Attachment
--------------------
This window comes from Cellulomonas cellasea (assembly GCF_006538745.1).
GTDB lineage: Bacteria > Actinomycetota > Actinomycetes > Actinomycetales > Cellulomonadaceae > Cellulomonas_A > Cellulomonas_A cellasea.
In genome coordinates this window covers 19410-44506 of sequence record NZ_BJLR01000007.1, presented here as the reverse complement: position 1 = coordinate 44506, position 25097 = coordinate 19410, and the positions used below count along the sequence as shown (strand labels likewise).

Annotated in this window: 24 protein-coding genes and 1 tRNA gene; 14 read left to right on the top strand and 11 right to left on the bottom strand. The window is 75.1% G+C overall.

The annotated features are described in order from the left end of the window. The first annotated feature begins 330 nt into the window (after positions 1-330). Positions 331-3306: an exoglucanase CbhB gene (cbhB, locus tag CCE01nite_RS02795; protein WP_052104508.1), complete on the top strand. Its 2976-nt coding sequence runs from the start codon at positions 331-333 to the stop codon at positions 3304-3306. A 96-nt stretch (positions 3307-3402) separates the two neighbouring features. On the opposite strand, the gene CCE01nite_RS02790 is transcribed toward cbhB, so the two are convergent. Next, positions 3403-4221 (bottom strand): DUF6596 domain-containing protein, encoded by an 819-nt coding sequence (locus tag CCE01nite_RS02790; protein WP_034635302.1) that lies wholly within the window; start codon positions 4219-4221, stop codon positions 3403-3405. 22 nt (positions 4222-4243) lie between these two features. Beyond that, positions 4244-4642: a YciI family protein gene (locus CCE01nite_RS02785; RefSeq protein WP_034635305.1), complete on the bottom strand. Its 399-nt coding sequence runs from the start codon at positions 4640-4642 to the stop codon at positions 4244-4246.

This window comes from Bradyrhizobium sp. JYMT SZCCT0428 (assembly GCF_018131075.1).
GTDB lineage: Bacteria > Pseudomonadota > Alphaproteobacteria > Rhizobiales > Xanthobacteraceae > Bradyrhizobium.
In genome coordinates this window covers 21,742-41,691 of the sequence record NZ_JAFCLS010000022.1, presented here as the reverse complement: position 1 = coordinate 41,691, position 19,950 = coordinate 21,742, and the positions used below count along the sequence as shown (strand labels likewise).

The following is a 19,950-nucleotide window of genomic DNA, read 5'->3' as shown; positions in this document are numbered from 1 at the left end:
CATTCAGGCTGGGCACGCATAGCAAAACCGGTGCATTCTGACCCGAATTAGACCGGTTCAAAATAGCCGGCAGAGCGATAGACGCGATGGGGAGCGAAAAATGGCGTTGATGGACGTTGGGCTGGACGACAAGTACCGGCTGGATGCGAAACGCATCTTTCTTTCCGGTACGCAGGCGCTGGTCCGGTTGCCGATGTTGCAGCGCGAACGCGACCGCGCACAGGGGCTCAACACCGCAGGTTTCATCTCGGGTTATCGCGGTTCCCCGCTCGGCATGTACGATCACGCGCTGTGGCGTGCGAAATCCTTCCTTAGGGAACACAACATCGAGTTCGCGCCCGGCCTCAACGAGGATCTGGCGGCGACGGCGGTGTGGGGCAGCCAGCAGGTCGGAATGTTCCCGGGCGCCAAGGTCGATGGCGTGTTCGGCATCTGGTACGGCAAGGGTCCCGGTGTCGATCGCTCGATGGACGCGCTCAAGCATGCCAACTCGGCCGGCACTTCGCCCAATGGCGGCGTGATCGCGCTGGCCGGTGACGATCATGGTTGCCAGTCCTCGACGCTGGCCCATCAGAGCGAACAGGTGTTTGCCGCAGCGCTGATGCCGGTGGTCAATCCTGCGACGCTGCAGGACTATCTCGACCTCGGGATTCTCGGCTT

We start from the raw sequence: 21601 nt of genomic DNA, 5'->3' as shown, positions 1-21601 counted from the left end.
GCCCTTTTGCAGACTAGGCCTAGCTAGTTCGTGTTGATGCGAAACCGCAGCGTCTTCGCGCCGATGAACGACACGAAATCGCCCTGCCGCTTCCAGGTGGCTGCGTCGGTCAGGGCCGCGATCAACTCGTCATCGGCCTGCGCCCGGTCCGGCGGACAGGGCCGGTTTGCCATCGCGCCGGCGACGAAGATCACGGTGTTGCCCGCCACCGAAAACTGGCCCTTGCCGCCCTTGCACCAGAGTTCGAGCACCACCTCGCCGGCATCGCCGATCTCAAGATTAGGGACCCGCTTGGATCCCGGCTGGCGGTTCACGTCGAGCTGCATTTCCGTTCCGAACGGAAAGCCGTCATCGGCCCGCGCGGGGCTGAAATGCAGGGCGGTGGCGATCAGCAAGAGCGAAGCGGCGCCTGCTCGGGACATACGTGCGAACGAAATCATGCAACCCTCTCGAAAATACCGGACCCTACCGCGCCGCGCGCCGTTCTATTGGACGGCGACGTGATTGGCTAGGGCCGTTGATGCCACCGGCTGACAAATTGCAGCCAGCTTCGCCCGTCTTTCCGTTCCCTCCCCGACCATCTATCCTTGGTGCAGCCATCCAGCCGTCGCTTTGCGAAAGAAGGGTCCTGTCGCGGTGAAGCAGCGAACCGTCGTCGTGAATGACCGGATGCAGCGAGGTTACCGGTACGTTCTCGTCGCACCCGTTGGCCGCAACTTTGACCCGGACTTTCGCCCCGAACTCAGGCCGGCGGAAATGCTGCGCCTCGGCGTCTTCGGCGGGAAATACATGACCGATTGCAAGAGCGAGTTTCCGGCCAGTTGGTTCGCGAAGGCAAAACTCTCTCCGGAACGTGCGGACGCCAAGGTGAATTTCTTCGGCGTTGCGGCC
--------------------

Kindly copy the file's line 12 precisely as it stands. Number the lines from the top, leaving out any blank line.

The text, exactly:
GCCCTTTTGCAGACTAGGCCTAGCTAGTTCGTGTTGATGCGAAACCGCAGCGTCTTCGCGCCGATGAACGACACGAAATCGCCCTGCCGCTTCCAGGTGGCTGCGTCGGTCAGGGCCGCGATCAACTCGTCATCGGCCTGCGCCCGGTCCGGCGGACAGGGCCGGTTTGCCATCGCGCCGGCGACGAAGATCACGGTGTTGCCCGCCACCGAAAACTGGCCCTTGCCGCCCTTGCACCAGAGTTCGAGCACCACCTCGCCGGCATCGCCGATCTCAAGATTAGGGACCCGCTTGGATCCCGGCTGGCGGTTCACGTCGAGCTGCATTTCCGTTCCGAACGGAAAGCCGTCATCGGCCCGCGCGGGGCTGAAATGCAGGGCGGTGGCGATCAGCAAGAGCGAAGCGGCGCCTGCTCGGGACATACGTGCGAACGAAATCATGCAACCCTCTCGAAAATACCGGACCCTACCGCGCCGCGCGCCGTTCTATTGGACGGCGACGTGATTGGCTAGGGCCGTTGATGCCACCGGCTGACAAATTGCAGCCAGCTTCGCCCGTCTTTCCGTTCCCTCCCCGACCATCTATCCTTGGTGCAGCCATCCAGCCGTCGCTTTGCGAAAGAAGGGTCCTGTCGCGGTGAAGCAGCGAACCGTCGTCGTGAATGACCGGATGCAGCGAGGTTACCGGTACGTTCTCGTCGCACCCGTTGGCCGCAACTTTGACCCGGACTTTCGCCCCGAACTCAGGCCGGCGGAAATGCTGCGCCTCGGCGTCTTCGGCGGGAAATACATGACCGATTGCAAGAGCGAGTTTCCGGCCAGTTGGTTCGCGAAGGCAAAACTCTCTCCGGAACGTGCGGACGCCAAGGTGAATTTCTTCGGCGTTGCGGCC